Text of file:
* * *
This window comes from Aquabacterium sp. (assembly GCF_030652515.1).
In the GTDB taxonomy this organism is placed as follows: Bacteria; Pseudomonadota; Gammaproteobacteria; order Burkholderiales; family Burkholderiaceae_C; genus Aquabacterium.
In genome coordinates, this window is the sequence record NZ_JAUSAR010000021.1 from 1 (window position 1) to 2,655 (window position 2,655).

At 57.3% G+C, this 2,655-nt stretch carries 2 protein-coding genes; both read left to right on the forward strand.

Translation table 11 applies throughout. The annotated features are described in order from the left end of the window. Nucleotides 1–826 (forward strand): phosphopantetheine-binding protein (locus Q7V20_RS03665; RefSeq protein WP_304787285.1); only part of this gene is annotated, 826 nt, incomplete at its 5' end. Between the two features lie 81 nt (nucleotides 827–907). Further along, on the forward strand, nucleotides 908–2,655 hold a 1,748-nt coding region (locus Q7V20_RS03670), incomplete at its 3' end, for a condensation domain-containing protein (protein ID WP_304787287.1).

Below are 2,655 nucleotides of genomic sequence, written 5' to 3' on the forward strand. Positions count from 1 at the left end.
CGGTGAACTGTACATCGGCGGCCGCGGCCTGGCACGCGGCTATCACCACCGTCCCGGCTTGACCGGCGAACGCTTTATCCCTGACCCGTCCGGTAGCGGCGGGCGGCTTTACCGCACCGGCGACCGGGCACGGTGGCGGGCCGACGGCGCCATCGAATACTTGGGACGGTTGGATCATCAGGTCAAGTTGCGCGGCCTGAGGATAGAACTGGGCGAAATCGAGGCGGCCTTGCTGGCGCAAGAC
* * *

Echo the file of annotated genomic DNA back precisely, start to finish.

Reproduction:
This window comes from Aquabacterium sp. (assembly GCF_030652515.1).
In the GTDB taxonomy this organism is placed as follows: Bacteria; Pseudomonadota; Gammaproteobacteria; order Burkholderiales; family Burkholderiaceae_C; genus Aquabacterium.
In genome coordinates, this window is the sequence record NZ_JAUSAR010000021.1 from 1 (window position 1) to 2,655 (window position 2,655).

At 57.3% G+C, this 2,655-nt stretch carries 2 protein-coding genes; both read left to right on the forward strand.

Translation table 11 applies throughout. The annotated features are described in order from the left end of the window. Nucleotides 1–826 (forward strand): phosphopantetheine-binding protein (locus Q7V20_RS03665; RefSeq protein WP_304787285.1); only part of this gene is annotated, 826 nt, incomplete at its 5' end. Between the two features lie 81 nt (nucleotides 827–907). Further along, on the forward strand, nucleotides 908–2,655 hold a 1,748-nt coding region (locus Q7V20_RS03670), incomplete at its 3' end, for a condensation domain-containing protein (protein ID WP_304787287.1).

Below are 2,655 nucleotides of genomic sequence, written 5' to 3' on the forward strand. Positions count from 1 at the left end.
CGGTGAACTGTACATCGGCGGCCGCGGCCTGGCACGCGGCTATCACCACCGTCCCGGCTTGACCGGCGAACGCTTTATCCCTGACCCGTCCGGTAGCGGCGGGCGGCTTTACCGCACCGGCGACCGGGCACGGTGGCGGGCCGACGGCGCCATCGAATACTTGGGACGGTTGGATCATCAGGTCAAGTTGCGCGGCCTGAGGATAGAACTGGGCGAAATCGAGGCGGCCTTGCTGGCGCAAGAC